The weight you gain is made up of baby, placenta, amniotic fluid, increased uterine muscle, enlarged breasts, extra blood, extra fluid and extra fat supplies (needed for making breastmilk). Most weight is gained between 4 and 7 months, although for some women the pattern is quite different.
Although the range of normal weight gain is large, there are disadvantages to being at the outer limits of it. At the lower end, a very low weight gain tends to be associated with lower birthweight babies, especially if associated with smoking, or poor diet, or drug or alcohol abuse. However, if you are a non-smoker, basically well, and eating a healthy diet, simply eating more will not increase the weight of your baby.
At the upper end, gaining a lot of weight makes you more likely to develop varicose veins and to have problems with breathlessness, heartburn or swelling. There is also an increased risk of developing complications such as high blood pressure, pregnancy-related diabetes or pre-eclampsia. This is why most experts would recommend that very overweight women try to lose some weight before becoming pregnant. If this is not possible, expert dietary advice may help prevent further unhealthy weight gain.
Do not be surprised if, after your initial visit, you are not routinely weighed during your antenatal checks. Research has shown that weighing during pregnancy is often inaccurate, a source of considerable anxiety, and unhelpful in clinical terms. Routine weighing is now generally reserved for women who are significantly over- or under-weight (although some pre-eclampsia experts still recommend weighing as part of routine screening for this condition).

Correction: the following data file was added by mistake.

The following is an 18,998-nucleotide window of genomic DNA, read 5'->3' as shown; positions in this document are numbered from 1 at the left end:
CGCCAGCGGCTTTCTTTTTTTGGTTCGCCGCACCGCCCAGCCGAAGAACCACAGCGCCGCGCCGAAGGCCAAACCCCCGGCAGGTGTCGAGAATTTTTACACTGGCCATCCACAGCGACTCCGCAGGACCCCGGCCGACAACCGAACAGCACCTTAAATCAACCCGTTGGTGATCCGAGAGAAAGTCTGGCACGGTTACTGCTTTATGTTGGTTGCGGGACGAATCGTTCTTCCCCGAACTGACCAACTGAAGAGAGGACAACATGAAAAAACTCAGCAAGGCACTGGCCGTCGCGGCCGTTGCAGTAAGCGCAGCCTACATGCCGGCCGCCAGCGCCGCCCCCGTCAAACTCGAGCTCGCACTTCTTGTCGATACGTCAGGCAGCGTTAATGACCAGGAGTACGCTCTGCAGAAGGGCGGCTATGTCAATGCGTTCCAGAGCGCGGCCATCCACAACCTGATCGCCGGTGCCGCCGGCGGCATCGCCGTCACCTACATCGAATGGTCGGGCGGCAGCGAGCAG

- Rather than worrying too much about precisely how much, or how little weight you have gained, the important thing is that you eat well. Pregnancy is not a time for dieting, nor for eating too many empty calories. Both you and your baby need to be well nourished. Eat a full and balanced diet, and your body will take care of the rest.
- If you have a pre-existing weight problem – either too heavy or too light – ask your midwife or doctor to refer you to a dietician for guidance. Many women in these situations benefit from specific dietary advice and/or expert counselling.
- Some women weigh themselves regularly at home. If you chose to do this, do not weigh yourself more than fortnightly, and try to standardise when and how you weigh yourself, in order to minimise the normal fluctuations that occur during each day.
Weight gain alert
If you notice that you are putting on weight very rapidly in the last three months of pregnancy, tell your midwife or doctor. Sudden weight gain may indicate acute fluid retention – a possible sign of pre-eclampsia.
Friday, May 1, 2009
We bought this on Ebay UK, which only arrived the other day. I love this really, it has the same texture as duvets....I cuddled this for two nights now, but only on early evenings. I still love to cuddle my big baby LOL...
This Body Pillow may help relieve:
- Fibromyalgia, arthritis and osteoporosis pain
- Back, neck and shoulder pain
- Restless sleep
- Maternity discomforts
- Symphysis Pubis Dysfunction
This full length V body pillow can be sculpted into various forms depending on your needs. Gives great support for pregnancy, giving support to your back and bump at the same time. Won't shift in the middle of the night, as may happen if using multiple pillows to get comfortable. This is a great sleeping support for anyone with problems getting comfortable.
Measurements: Approximately 63" long and 2ft wide (each arm 1ft wide). Filled with high quality polyester hollow fibre, complying fully to all furniture and furnishings (fire safety) regulations (BS5852). Washable at 40ºC.